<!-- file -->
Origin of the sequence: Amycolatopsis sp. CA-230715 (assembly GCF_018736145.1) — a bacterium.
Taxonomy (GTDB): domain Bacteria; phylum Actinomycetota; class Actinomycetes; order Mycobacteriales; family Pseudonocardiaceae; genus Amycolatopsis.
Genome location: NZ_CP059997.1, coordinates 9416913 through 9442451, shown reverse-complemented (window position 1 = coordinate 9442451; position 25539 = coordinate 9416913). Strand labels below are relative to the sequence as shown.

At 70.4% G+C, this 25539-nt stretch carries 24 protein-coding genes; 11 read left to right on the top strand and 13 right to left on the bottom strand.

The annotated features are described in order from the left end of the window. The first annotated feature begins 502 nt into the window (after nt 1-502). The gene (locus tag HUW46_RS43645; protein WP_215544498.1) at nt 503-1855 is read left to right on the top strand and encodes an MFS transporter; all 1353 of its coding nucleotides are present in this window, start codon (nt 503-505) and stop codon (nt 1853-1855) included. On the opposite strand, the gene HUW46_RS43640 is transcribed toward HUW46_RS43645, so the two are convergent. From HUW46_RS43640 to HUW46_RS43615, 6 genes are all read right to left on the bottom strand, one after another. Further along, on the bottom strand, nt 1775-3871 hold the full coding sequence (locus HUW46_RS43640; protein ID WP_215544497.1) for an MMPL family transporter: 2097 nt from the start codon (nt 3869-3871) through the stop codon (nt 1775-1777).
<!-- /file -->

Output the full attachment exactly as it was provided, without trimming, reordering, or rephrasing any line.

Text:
Origin of the sequence: Amycolatopsis sp. CA-230715 (assembly GCF_018736145.1) — a bacterium.
Taxonomy (GTDB): domain Bacteria; phylum Actinomycetota; class Actinomycetes; order Mycobacteriales; family Pseudonocardiaceae; genus Amycolatopsis.
Genome location: NZ_CP059997.1, coordinates 9416913 through 9442451, shown reverse-complemented (window position 1 = coordinate 9442451; position 25539 = coordinate 9416913). Strand labels below are relative to the sequence as shown.

At 70.4% G+C, this 25539-nt stretch carries 24 protein-coding genes; 11 read left to right on the top strand and 13 right to left on the bottom strand.

The annotated features are described in order from the left end of the window. The first annotated feature begins 502 nt into the window (after nt 1-502). The gene (locus tag HUW46_RS43645; protein WP_215544498.1) at nt 503-1855 is read left to right on the top strand and encodes an MFS transporter; all 1353 of its coding nucleotides are present in this window, start codon (nt 503-505) and stop codon (nt 1853-1855) included. On the opposite strand, the gene HUW46_RS43640 is transcribed toward HUW46_RS43645, so the two are convergent. From HUW46_RS43640 to HUW46_RS43615, 6 genes are all read right to left on the bottom strand, one after another. Further along, on the bottom strand, nt 1775-3871 hold the full coding sequence (locus HUW46_RS43640; protein ID WP_215544497.1) for an MMPL family transporter: 2097 nt from the start codon (nt 3869-3871) through the stop codon (nt 1775-1777).